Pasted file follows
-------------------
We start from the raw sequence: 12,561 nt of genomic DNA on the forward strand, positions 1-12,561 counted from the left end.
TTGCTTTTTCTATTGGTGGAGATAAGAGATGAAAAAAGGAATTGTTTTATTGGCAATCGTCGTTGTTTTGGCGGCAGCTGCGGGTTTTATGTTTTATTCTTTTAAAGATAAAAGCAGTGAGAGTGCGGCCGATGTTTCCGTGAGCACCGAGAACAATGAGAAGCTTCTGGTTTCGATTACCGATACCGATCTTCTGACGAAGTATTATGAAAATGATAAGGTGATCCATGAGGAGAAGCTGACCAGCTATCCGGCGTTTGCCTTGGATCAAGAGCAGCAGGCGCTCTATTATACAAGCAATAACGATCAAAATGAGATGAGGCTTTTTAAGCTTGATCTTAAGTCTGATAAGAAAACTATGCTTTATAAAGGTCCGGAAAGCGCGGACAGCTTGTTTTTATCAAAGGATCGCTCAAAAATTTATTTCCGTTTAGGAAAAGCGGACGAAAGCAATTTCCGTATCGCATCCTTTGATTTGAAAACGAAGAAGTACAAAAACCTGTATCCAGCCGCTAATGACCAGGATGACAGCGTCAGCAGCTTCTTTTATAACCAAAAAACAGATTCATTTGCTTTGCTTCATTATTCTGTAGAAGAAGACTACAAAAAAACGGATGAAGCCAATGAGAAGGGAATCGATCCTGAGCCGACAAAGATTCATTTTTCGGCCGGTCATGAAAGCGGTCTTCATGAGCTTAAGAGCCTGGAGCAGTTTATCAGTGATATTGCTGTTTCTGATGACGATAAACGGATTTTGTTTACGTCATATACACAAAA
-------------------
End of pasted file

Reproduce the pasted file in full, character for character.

We start from the raw sequence: 12,561 nt of genomic DNA on the forward strand, positions 1-12,561 counted from the left end.
TTGCTTTTTCTATTGGTGGAGATAAGAGATGAAAAAAGGAATTGTTTTATTGGCAATCGTCGTTGTTTTGGCGGCAGCTGCGGGTTTTATGTTTTATTCTTTTAAAGATAAAAGCAGTGAGAGTGCGGCCGATGTTTCCGTGAGCACCGAGAACAATGAGAAGCTTCTGGTTTCGATTACCGATACCGATCTTCTGACGAAGTATTATGAAAATGATAAGGTGATCCATGAGGAGAAGCTGACCAGCTATCCGGCGTTTGCCTTGGATCAAGAGCAGCAGGCGCTCTATTATACAAGCAATAACGATCAAAATGAGATGAGGCTTTTTAAGCTTGATCTTAAGTCTGATAAGAAAACTATGCTTTATAAAGGTCCGGAAAGCGCGGACAGCTTGTTTTTATCAAAGGATCGCTCAAAAATTTATTTCCGTTTAGGAAAAGCGGACGAAAGCAATTTCCGTATCGCATCCTTTGATTTGAAAACGAAGAAGTACAAAAACCTGTATCCAGCCGCTAATGACCAGGATGACAGCGTCAGCAGCTTCTTTTATAACCAAAAAACAGATTCATTTGCTTTGCTTCATTATTCTGTAGAAGAAGACTACAAAAAAACGGATGAAGCCAATGAGAAGGGAATCGATCCTGAGCCGACAAAGATTCATTTTTCGGCCGGTCATGAAAGCGGTCTTCATGAGCTTAAGAGCCTGGAGCAGTTTATCAGTGATATTGCTGTTTCTGATGACGATAAACGGATTTTGTTTACGTCATATACACAAAA